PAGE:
Collections (i.e., bad debt) are another wild card with so much uncertainty around additional Federal stimulus. Last week, we had good news as August unemployment came in at 8,4%, suggesting that more people will be able to pay normal rent than we might have feared. However, that same news reduces the likelihood of Senate Republicans coming to an agreement with House Democrats on another round of stimulus. Add in the many headwinds we still face, and budgeters should not be too sanguine about employment.

What we know about the Federal Eviction Moratorium

The CDC's recent announcement of a health-crisis-based new eviction moratorium through the end of the year adds yet another wild card to the budgeting process. The situation is still evolving, but we believe there are some key points to understand about this new set of rules.

First, the moratorium only applies to individuals making less than $99,000 per year and couples making less than $198,000. Those who will not qualify represent a small percentage of the total population, but likely represent a large percentage of residents in A-class CBD buildings. These are exactly the communities that have been worst hit by reductions in demand, so operators with heterogeneous portfolios should set assumptions at the property level even more so than normal times.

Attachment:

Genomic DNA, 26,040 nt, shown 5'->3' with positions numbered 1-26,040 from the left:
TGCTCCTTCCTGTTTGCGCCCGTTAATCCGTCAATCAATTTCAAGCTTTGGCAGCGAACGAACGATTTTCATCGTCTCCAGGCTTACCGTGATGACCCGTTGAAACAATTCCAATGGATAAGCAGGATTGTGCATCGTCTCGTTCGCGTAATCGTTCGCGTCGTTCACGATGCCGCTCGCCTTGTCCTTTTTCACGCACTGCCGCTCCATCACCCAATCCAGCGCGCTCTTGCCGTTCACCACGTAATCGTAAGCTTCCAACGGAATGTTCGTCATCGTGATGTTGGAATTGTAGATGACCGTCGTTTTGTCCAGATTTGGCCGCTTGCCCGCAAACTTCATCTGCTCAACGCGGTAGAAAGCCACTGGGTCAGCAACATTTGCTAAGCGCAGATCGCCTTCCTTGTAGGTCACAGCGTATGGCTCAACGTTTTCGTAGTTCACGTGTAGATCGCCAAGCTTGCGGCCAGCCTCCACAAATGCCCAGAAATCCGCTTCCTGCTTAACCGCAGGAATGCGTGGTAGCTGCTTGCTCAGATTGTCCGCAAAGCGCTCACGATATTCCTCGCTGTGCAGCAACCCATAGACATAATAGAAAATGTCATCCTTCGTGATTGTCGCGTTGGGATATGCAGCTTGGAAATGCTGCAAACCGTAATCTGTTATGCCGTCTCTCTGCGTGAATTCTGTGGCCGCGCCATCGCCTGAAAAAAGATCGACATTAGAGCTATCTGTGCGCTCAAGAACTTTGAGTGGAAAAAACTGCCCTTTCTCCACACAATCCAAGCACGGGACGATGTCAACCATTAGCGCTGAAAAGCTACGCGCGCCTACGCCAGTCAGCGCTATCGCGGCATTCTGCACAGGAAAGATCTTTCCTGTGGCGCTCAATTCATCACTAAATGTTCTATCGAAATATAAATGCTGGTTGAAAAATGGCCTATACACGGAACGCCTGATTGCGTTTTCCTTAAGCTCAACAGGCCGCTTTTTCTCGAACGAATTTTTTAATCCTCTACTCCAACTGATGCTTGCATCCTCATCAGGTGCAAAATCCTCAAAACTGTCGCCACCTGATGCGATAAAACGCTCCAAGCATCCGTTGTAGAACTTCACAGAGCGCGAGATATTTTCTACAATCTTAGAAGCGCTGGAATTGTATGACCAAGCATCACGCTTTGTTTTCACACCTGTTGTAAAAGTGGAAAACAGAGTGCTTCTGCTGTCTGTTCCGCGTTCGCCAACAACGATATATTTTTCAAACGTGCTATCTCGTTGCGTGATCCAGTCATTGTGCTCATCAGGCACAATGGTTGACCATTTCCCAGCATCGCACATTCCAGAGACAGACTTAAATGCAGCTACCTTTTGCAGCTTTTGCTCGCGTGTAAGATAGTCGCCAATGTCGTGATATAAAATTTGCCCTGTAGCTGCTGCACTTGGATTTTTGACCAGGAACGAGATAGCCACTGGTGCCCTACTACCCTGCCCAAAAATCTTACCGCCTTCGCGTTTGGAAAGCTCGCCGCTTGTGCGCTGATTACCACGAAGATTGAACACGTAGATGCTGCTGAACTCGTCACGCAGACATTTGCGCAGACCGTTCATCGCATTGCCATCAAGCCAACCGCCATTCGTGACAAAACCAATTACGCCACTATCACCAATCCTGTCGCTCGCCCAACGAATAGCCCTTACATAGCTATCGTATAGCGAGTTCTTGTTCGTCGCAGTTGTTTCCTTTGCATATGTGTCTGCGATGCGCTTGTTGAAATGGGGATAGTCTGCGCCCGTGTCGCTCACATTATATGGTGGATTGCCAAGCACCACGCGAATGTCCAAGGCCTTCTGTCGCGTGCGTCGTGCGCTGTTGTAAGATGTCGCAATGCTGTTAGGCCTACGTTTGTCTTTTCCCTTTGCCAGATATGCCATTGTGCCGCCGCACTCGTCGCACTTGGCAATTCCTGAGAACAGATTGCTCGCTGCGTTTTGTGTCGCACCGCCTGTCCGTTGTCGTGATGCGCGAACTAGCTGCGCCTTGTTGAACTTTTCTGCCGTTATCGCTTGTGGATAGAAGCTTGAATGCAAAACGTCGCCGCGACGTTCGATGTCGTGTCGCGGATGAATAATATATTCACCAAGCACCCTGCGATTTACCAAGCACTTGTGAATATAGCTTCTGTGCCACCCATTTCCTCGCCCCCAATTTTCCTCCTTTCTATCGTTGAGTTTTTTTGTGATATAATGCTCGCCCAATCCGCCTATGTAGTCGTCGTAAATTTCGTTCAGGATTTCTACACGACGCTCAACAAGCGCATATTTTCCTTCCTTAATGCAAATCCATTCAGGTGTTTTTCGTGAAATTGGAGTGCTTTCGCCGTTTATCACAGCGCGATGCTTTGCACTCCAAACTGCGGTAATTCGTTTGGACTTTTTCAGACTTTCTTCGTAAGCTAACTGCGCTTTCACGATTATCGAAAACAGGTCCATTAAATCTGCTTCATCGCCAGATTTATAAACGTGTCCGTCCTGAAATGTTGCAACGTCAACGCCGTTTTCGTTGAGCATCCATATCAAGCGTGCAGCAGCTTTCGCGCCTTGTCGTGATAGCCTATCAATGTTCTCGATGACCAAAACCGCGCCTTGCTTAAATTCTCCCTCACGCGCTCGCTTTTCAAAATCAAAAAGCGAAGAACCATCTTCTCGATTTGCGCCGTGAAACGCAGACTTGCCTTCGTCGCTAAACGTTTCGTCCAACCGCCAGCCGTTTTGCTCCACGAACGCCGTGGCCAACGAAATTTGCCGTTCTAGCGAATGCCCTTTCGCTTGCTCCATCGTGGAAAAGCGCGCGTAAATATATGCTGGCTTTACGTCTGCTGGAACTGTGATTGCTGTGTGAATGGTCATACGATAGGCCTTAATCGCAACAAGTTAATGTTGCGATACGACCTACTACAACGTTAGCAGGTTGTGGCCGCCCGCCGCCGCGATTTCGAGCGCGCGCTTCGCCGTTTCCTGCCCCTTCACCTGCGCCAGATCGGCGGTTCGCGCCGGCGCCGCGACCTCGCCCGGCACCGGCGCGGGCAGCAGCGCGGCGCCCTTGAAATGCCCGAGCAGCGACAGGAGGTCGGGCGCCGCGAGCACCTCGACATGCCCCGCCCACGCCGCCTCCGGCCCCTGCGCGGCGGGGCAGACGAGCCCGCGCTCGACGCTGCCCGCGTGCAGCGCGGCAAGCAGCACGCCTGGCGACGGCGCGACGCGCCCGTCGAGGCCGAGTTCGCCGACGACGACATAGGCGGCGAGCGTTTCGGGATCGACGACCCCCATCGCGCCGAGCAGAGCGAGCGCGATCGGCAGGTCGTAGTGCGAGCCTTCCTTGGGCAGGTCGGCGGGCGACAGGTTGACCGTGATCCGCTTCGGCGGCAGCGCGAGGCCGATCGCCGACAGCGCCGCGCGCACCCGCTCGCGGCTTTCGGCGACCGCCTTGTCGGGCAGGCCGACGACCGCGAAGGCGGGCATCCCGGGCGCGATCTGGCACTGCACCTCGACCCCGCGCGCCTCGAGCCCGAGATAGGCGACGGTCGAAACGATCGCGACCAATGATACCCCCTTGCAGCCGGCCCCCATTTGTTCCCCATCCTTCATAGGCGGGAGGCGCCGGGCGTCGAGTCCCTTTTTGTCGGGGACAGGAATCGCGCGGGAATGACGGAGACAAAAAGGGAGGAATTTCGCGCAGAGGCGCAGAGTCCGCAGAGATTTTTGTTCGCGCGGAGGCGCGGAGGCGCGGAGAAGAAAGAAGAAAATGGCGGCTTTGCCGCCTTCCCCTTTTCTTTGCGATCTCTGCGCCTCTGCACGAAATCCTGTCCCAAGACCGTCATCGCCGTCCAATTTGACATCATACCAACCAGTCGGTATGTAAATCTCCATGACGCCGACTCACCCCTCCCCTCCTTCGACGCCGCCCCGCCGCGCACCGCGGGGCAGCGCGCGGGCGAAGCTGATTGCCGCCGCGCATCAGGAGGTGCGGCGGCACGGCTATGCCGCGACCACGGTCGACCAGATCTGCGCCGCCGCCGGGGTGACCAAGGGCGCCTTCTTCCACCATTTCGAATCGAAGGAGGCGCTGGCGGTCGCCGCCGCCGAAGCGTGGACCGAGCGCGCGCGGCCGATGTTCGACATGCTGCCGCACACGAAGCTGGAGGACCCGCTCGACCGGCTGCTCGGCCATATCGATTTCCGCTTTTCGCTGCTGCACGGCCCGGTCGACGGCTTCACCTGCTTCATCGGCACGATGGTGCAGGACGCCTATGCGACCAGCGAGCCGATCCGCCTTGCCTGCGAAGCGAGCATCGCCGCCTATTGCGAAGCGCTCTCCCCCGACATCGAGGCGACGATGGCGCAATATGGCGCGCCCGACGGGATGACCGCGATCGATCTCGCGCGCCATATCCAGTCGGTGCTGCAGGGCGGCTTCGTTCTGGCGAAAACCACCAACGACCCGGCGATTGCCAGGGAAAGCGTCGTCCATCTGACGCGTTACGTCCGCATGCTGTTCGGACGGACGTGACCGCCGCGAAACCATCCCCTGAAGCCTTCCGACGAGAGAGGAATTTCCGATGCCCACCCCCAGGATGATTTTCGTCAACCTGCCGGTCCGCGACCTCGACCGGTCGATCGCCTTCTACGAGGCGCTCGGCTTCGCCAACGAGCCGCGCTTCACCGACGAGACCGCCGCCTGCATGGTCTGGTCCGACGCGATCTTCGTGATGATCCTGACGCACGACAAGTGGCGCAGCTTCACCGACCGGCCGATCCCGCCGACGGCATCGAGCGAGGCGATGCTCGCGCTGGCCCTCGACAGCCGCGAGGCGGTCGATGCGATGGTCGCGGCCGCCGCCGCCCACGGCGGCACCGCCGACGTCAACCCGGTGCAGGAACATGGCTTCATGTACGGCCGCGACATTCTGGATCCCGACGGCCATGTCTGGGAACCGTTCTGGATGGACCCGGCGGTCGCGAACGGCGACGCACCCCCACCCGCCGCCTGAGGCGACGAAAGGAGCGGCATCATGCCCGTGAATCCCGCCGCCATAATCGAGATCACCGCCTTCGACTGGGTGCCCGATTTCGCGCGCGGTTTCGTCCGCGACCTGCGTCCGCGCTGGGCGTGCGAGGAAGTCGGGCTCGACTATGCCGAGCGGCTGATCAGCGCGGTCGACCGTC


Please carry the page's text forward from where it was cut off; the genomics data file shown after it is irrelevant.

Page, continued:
Second, under penalty of perjury, all residents invoking the moratorium must sign a declaration form attesting that:

  • They have used best efforts to obtain all available government assistance for rent or housing;

  • They either expect to earn no more than $99,000 in annual income for Calendar Year 2020 (or no more than $198,000 if filing a joint tax return), were not required to report any income in 2019 to the U.S. Internal Revenue Service, or received an Economic Impact Payment (stimulus check) pursuant to Section 2201 of the CARES Act;

  • They are unable to pay their full rent or make a full housing payment due to substantial loss of household income, loss of compensable hours of work or wages, lay-offs, or extraordinary out-of-pocket medical expenses;

  • They are using best efforts to make timely partial payments that are as close to the full payment as their circumstances may permit, taking into account other nondiscretionary expenses;

  • If evicted, they would likely become homeless, need to move into a homeless shelter, or need to move into a new residence shared by other people who live in close quarters because they have no other available housing options [39];